Restaurant behavior

Well-behaved kids discount -- good idea or too reward oriented?

How do you feel about rewarding kids for good behavior instead of just expecting good behavior? The danger of rewarding behavior that should be normal is that you're creating a negotiation where there shouldn't be one. If you reward good table manners with ice cream (as the restaurant owner did in the story) what does that mean when you don't serve ice cream next time? The child now sees this as a contract: behavior x brings outcome y, where y is ice cream. If there's no ice cream, behavior x may disappear fast!

The mom in the linked story, Laura King, has great tips:
 * Take your kids out to eat at least a couple times a month.
* Give your kids a snack before you head out.
* Be sure they’re rested and healthy.
* Be ready to engage with your kids.
* Notice the people, art, music, food in the room and talk about it.
* Encourage your kids to talk with you just like you would talk with another adult.
* Enjoy the time you’ve carved out to be with them.

Underlying all of these ideas is one important one: "practice good table manners at home." In other words, model the behavior you expect. What does that mean to you? There are a range of "good" manners for the table. What matters is that manners show respect for the people you're eating with, and the people who prepared and served your meal.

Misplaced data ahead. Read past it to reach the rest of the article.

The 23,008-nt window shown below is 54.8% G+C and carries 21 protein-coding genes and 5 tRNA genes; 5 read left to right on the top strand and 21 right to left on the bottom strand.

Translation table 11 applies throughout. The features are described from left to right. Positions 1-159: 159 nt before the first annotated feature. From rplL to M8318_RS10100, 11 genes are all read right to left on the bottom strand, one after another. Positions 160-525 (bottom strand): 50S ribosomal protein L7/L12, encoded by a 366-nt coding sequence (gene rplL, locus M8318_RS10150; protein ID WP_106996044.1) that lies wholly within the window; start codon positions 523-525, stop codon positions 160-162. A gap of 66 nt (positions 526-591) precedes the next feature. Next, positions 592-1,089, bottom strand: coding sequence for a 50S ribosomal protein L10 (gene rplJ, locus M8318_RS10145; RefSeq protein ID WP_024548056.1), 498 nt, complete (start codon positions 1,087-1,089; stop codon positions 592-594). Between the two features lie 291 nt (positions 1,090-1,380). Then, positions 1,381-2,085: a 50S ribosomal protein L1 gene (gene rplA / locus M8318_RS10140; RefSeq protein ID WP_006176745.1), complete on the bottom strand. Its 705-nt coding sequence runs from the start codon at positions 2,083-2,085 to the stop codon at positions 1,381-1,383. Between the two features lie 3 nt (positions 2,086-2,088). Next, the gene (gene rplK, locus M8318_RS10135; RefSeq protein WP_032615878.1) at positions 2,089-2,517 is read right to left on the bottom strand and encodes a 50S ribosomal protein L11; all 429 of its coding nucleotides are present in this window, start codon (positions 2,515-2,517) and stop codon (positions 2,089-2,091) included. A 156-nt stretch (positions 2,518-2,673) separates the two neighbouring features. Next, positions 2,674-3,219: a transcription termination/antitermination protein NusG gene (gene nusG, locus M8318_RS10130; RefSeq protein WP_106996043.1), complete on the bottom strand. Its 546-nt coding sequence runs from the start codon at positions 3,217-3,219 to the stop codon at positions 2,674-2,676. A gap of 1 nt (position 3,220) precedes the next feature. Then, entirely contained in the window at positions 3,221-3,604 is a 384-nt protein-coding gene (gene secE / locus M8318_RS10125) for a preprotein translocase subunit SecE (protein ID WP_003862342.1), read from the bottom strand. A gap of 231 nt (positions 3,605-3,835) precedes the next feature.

Most parents  teach "indoor voice, "take turns talking" and "don't chew with your mouth open."
How about "don't bother others while they're eating"? Or "sit in your chair until your meal is finished, and ask to be excused before getting up"? -- not every parent cares for the second rule, but most parents like that first one: it's crucial to a peaceful meal. Pick rules that make sense to you, and model them for your children. When you notice they're not using the skills they've learned, gently remind them, even a single word may be enough -- "fork" if they're using their fingers on the spaghetti, or "napkin" if they need to wipe. Don't be critical or angry, and especially don't humiliate your child into behaving, especially at the table. Family meal time should be a positive, bonding time you all look forward to. And that won't work if you or your children see it as ritualized torment. Explain and encourage table skills, and help your children to learn and display them. And then choose restaurants where your style is welcome.

When you're considering what restaurants will best fit -- and reinforce-- your child's developing good manners, pick places where  you and your children will feel comfortable to start with. Plan ahead; don't just drag them into the nearest restaurant at the last minute, when you're all tired and hungry. I think you already know how that will turn out.

There will be times when you need to eat out at the last minute of course, but if you've been prepping your family with good manners,  relaxed mealtimes, and trust, even a hurried hamburger can be pleasant and restorative for all of you.

Engaged parents, happy babies

Engaged parents, happy babies